As the NHL Lockout reaches a lifespan of almost a week, both sides are adamant on their positions.
In other words, they're refusing to budge, as today marks what would've been the start of training camp for most teams, including the New York Rangers.
TSN's legal analyst Eric Macramella informed the masses yesterday of a NHLPA memorandum that made its way to all is members, outlining the latest details on their version of a CBA, among other aspects.
The bargaining stance is still the same. In the first three years of the CBA, the players would get $1.91 billion, $1.98 billion and $2.1 billion, which is a share of revenue of 54.3 percent, 52.5 percent and 52 percent, respectively. The fourth and fifth years would see the PA getting $2.1 billion, plus a 54 percent share.
The NHLPA has also proposed a team revenue sharing program by creating an Industry Growth Fund for struggling teams. It includes the Phoenix Coyotes, New York Islanders, Nashville Predators, Carolina Hurricanes, Columbus Blue Jackets and Florida Panthers automatically participating.
The telling part of the memorandum is Macramella's feelings of the NHLPA's resolve in this labor fight.
Via his article on TSN.ca
The memo is clear in its presentation and potentially complicated concepts are distilled nicely for player consumption. This is important for a Union that wants to ensure player unity and solidarity. Understanding competing proposals and their impact, may make it more likely that players will stay banded together.
This memo is of course only the Union's side of things. Whatever the differences in interpretation of the issues, though, it does seem that there are areas of compromise to be had on the revenue sharing side. It also seems that the players are, for now, unified in their efforts, and prepared to follow Fehr's lead.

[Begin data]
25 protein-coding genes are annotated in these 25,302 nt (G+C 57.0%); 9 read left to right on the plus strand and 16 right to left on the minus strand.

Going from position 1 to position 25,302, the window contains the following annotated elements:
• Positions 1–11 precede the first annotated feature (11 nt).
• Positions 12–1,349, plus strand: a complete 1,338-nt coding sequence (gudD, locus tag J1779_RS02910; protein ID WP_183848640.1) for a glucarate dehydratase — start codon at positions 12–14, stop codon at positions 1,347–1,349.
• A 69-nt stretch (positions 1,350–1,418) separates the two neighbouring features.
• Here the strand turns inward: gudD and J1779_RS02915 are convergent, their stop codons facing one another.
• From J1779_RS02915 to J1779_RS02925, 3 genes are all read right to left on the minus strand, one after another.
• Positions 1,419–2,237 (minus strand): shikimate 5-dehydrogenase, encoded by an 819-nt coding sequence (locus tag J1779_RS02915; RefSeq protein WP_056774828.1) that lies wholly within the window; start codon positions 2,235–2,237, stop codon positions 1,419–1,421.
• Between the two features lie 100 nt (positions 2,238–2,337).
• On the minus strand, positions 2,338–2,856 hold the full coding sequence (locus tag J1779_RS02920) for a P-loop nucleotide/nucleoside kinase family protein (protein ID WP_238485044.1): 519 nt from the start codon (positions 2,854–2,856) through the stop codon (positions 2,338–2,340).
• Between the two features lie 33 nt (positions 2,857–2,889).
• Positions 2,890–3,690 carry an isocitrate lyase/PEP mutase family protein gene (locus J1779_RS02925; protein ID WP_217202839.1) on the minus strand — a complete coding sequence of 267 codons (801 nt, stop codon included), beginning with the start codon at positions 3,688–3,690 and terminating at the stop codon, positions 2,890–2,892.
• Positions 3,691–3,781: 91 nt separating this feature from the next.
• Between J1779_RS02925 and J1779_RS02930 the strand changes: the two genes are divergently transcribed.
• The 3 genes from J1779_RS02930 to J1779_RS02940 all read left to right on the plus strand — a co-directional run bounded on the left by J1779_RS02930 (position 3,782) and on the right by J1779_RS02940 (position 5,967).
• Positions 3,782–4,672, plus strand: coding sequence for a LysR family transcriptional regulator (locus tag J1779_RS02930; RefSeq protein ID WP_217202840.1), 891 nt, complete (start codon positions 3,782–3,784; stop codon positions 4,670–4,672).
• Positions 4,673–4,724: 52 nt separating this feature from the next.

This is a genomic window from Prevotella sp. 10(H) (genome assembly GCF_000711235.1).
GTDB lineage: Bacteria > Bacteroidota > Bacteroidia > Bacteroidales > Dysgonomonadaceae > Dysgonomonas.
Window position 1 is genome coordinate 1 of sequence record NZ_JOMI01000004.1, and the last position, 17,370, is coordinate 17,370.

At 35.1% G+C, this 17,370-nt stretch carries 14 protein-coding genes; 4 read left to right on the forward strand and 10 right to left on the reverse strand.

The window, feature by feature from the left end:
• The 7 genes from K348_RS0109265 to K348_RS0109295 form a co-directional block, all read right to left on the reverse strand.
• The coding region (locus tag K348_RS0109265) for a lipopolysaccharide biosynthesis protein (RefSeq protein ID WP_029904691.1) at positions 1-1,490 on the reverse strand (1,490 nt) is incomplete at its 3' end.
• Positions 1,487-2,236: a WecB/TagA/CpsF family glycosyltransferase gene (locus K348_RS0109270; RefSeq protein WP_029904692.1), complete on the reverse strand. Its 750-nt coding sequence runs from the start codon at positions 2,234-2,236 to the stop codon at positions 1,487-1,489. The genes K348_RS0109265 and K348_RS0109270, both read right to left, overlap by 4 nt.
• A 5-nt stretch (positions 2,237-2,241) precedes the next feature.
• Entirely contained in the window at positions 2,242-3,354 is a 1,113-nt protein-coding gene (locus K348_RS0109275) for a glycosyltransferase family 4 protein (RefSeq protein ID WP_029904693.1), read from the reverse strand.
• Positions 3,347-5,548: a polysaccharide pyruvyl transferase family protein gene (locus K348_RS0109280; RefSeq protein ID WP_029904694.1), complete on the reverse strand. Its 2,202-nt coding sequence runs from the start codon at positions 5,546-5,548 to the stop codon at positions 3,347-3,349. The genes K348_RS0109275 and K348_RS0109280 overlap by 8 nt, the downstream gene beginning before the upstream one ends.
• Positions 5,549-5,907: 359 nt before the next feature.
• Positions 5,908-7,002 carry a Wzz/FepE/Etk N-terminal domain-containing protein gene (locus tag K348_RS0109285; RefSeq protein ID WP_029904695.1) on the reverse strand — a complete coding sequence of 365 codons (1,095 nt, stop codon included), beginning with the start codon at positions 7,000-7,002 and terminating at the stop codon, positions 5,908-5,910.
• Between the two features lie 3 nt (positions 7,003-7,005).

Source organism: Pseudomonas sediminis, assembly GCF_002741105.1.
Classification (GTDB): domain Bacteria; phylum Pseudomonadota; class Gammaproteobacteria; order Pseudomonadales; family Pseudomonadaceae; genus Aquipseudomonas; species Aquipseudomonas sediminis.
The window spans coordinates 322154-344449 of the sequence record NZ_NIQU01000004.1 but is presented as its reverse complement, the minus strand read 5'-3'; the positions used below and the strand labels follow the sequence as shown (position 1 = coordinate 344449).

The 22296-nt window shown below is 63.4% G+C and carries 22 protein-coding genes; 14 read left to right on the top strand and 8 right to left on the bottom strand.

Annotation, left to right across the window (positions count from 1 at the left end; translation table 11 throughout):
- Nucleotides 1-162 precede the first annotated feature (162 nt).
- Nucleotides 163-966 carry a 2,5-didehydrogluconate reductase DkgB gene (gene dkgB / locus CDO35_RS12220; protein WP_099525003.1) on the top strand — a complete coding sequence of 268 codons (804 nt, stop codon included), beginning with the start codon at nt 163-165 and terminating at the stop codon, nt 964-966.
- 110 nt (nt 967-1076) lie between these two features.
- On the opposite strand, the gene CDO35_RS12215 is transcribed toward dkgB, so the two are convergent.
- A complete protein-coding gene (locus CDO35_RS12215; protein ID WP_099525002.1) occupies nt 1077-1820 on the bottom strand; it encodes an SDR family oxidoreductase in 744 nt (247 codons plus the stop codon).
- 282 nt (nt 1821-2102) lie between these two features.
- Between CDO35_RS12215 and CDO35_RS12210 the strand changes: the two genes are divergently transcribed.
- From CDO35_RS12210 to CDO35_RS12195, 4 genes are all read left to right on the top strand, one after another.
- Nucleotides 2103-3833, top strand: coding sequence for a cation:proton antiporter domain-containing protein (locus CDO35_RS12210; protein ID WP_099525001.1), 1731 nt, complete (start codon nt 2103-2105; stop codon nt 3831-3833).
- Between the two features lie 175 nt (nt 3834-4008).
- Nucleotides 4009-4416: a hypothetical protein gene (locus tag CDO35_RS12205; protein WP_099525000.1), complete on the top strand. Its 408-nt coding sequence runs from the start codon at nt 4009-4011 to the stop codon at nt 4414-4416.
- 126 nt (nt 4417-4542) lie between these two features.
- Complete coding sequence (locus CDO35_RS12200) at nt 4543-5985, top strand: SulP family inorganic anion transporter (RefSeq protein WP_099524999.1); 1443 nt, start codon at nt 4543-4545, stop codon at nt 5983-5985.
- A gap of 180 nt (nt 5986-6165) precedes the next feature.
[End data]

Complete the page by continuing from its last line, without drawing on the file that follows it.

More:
This doesn't indicate the NHLPA won't budge on their stance at some point. Back during the '04-05 lockout, there seemed to be no end in sight to the labor strife because the players wouldn't accept a salary cap, but eventually, the ranks caved and accepted.
Keep this in mind—Donald Fehr is no Bob Goodenow. He's well-versed in labor negotiations (look at his work with the MLB, which Fehr seems to mention at every press conference) and is steadfast in securing a deal that's beneficial to the members he represents. Gary Bettman knows this all too well. To him, Fehr is an unknown quantity, whereas Goodenow was a beatable adversary, and that should worry Bettman.
The essential part of negotiations are compromises—what can both parties live with in their concessions to strike a deal? Can the NHLPA live with going from 57 percent share of HRR to a number closer to 50? Can the NHL come to terms with reality and cease asking for massive salary givebacks?
Time will tell. And the time might be quite a while before the final answer is known.
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